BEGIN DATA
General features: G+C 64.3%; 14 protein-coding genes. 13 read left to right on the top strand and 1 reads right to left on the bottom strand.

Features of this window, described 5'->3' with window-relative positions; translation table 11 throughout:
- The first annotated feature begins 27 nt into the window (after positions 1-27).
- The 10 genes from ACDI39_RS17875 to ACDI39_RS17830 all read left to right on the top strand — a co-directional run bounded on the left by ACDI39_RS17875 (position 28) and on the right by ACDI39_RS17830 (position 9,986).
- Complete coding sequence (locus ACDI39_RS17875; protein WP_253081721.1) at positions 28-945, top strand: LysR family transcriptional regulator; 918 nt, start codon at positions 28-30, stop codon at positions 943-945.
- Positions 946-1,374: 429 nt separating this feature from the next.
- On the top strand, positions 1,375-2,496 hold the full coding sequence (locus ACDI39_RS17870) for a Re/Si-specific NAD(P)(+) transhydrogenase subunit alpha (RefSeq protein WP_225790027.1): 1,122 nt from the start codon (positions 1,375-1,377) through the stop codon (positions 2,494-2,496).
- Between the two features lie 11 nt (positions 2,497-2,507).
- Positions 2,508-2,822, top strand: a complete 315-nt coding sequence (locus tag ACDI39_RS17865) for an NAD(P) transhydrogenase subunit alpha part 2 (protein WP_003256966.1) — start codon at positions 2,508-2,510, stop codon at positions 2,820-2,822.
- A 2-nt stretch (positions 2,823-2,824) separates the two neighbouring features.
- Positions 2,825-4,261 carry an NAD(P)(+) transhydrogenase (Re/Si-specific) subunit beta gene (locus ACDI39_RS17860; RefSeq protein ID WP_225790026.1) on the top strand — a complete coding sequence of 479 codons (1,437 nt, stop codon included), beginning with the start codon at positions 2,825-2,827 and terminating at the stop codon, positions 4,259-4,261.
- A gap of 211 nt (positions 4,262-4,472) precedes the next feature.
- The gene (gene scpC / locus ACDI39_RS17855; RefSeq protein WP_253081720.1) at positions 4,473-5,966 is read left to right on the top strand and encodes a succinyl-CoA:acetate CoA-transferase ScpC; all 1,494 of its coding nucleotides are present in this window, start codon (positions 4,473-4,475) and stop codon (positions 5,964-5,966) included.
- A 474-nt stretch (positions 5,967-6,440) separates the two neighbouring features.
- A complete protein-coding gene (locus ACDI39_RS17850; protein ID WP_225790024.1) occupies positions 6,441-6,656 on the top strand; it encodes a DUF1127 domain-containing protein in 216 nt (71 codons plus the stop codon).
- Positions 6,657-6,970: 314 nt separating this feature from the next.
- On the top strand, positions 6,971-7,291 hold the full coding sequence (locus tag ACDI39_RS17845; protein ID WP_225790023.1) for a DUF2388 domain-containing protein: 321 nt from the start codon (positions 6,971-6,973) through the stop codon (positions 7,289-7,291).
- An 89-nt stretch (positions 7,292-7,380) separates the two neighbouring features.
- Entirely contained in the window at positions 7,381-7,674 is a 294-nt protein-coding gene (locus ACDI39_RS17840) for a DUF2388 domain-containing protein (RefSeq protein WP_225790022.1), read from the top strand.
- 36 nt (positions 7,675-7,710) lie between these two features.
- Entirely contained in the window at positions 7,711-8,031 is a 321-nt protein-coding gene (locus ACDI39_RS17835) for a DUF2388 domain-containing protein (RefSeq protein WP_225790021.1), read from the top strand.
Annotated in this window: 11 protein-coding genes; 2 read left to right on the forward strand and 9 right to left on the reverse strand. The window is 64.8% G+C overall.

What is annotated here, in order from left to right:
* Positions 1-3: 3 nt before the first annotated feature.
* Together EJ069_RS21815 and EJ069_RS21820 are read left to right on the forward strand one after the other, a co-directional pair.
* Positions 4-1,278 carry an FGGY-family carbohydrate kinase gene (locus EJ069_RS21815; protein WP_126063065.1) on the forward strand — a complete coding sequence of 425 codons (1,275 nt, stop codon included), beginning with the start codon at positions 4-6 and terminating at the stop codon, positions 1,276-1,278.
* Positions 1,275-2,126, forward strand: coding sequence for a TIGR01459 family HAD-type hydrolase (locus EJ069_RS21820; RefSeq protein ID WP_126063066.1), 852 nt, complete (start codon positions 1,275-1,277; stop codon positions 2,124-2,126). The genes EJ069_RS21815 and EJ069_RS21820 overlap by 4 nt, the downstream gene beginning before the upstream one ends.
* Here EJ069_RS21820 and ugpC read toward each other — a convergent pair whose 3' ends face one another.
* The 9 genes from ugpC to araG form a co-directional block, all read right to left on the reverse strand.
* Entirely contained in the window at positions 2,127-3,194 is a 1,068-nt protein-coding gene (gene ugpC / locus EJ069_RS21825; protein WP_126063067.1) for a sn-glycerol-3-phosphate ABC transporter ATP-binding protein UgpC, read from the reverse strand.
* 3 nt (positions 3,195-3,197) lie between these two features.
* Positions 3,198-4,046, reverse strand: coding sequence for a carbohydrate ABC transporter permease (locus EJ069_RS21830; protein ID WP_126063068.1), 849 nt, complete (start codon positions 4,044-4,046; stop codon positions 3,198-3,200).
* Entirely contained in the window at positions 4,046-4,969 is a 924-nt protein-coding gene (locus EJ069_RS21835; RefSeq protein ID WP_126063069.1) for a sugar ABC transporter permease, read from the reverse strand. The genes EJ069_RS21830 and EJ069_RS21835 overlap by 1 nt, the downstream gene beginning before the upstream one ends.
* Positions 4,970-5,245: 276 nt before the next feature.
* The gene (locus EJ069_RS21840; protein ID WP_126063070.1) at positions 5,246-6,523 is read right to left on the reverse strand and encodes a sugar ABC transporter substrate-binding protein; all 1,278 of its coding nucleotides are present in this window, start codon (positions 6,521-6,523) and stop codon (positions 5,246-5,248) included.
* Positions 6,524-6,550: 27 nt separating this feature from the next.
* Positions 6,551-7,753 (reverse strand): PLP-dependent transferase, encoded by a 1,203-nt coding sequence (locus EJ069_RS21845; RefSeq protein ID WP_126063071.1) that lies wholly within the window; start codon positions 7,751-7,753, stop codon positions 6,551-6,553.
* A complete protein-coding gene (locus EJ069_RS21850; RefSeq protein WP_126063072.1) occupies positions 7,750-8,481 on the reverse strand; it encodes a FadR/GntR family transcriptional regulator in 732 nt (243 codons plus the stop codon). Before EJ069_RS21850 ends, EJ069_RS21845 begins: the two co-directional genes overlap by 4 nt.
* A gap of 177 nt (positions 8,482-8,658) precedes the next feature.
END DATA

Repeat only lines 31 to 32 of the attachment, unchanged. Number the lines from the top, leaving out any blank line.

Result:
* 3 nt (positions 3,195-3,197) lie between these two features.
* Positions 3,198-4,046, reverse strand: coding sequence for a carbohydrate ABC transporter permease (locus EJ069_RS21830; protein ID WP_126063068.1), 849 nt, complete (start codon positions 4,044-4,046; stop codon positions 3,198-3,200).